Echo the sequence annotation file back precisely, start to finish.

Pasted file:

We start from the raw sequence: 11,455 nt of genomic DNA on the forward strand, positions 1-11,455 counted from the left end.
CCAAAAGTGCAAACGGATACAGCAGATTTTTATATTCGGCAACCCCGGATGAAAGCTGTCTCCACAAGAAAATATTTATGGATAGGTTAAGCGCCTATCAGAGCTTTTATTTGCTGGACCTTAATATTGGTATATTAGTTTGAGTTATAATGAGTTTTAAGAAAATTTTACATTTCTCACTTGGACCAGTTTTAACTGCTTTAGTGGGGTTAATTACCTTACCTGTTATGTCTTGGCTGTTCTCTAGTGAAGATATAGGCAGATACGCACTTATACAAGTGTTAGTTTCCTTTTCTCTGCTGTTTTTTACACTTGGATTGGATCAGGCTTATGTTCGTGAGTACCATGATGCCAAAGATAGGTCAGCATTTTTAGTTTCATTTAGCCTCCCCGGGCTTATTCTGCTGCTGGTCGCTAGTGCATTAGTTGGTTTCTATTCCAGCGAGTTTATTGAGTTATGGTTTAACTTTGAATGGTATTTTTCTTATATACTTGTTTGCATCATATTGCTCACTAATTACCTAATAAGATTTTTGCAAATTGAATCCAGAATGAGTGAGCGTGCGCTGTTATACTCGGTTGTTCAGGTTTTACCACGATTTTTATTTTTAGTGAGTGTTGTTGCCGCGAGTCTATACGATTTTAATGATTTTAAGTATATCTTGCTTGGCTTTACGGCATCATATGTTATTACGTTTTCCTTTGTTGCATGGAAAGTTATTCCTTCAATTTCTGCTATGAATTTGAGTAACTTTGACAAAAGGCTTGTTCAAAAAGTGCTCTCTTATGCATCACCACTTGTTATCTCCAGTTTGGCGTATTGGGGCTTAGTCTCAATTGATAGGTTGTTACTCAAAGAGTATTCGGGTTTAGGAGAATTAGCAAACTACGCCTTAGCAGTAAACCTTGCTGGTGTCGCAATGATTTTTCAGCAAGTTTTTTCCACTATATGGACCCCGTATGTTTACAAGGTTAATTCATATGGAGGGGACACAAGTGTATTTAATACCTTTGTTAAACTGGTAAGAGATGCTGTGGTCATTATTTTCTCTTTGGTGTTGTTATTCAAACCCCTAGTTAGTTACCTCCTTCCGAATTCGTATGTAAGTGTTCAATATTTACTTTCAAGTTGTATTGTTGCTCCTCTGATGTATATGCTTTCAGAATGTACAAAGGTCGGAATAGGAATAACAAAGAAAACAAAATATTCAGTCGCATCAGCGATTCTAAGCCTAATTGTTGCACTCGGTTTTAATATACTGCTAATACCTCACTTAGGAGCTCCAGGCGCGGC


We start from the raw sequence: 11,455 nt of genomic DNA on the forward strand, positions 1-11,455 counted from the left end.
CCAAAAGTGCAAACGGATACAGCAGATTTTTATATTCGGCAACCCCGGATGAAAGCTGTCTCCACAAGAAAATATTTATGGATAGGTTAAGCGCCTATCAGAGCTTTTATTTGCTGGACCTTAATATTGGTATATTAGTTTGAGTTATAATGAGTTTTAAGAAAATTTTACATTTCTCACTTGGACCAGTTTTAACTGCTTTAGTGGGGTTAATTACCTTACCTGTTATGTCTTGGCTGTTCTCTAGTGAAGATATAGGCAGATACGCACTTATACAAGTGTTAGTTTCCTTTTCTCTGCTGTTTTTTACACTTGGATTGGATCAGGCTTATGTTCGTGAGTACCATGATGCCAAAGATAGGTCAGCATTTTTAGTTTCATTTAGCCTCCCCGGGCTTATTCTGCTGCTGGTCGCTAGTGCATTAGTTGGTTTCTATTCCAGCGAGTTTATTGAGTTATGGTTTAACTTTGAATGGTATTTTTCTTATATACTTGTTTGCATCATATTGCTCACTAATTACCTAATAAGATTTTTGCAAATTGAATCCAGAATGAGTGAGCGTGCGCTGTTATACTCGGTTGTTCAGGTTTTACCACGATTTTTATTTTTAGTGAGTGTTGTTGCCGCGAGTCTATACGATTTTAATGATTTTAAGTATATCTTGCTTGGCTTTACGGCATCATATGTTATTACGTTTTCCTTTGTTGCATGGAAAGTTATTCCTTCAATTTCTGCTATGAATTTGAGTAACTTTGACAAAAGGCTTGTTCAAAAAGTGCTCTCTTATGCATCACCACTTGTTATCTCCAGTTTGGCGTATTGGGGCTTAGTCTCAATTGATAGGTTGTTACTCAAAGAGTATTCGGGTTTAGGAGAATTAGCAAACTACGCCTTAGCAGTAAACCTTGCTGGTGTCGCAATGATTTTTCAGCAAGTTTTTTCCACTATATGGACCCCGTATGTTTACAAGGTTAATTCATATGGAGGGGACACAAGTGTATTTAATACCTTTGTTAAACTGGTAAGAGATGCTGTGGTCATTATTTTCTCTTTGGTGTTGTTATTCAAACCCCTAGTTAGTTACCTCCTTCCGAATTCGTATGTAAGTGTTCAATATTTACTTTCAAGTTGTATTGTTGCTCCTCTGATGTATATGCTTTCAGAATGTACAAAGGTCGGAATAGGAATAACAAAGAAAACAAAATATTCAGTCGCATCAGCGATTCTAAGCCTAATTGTTGCACTCGGTTTTAATATACTGCTAATACCTCACTTAGGAGCTCCAGGCGCGGC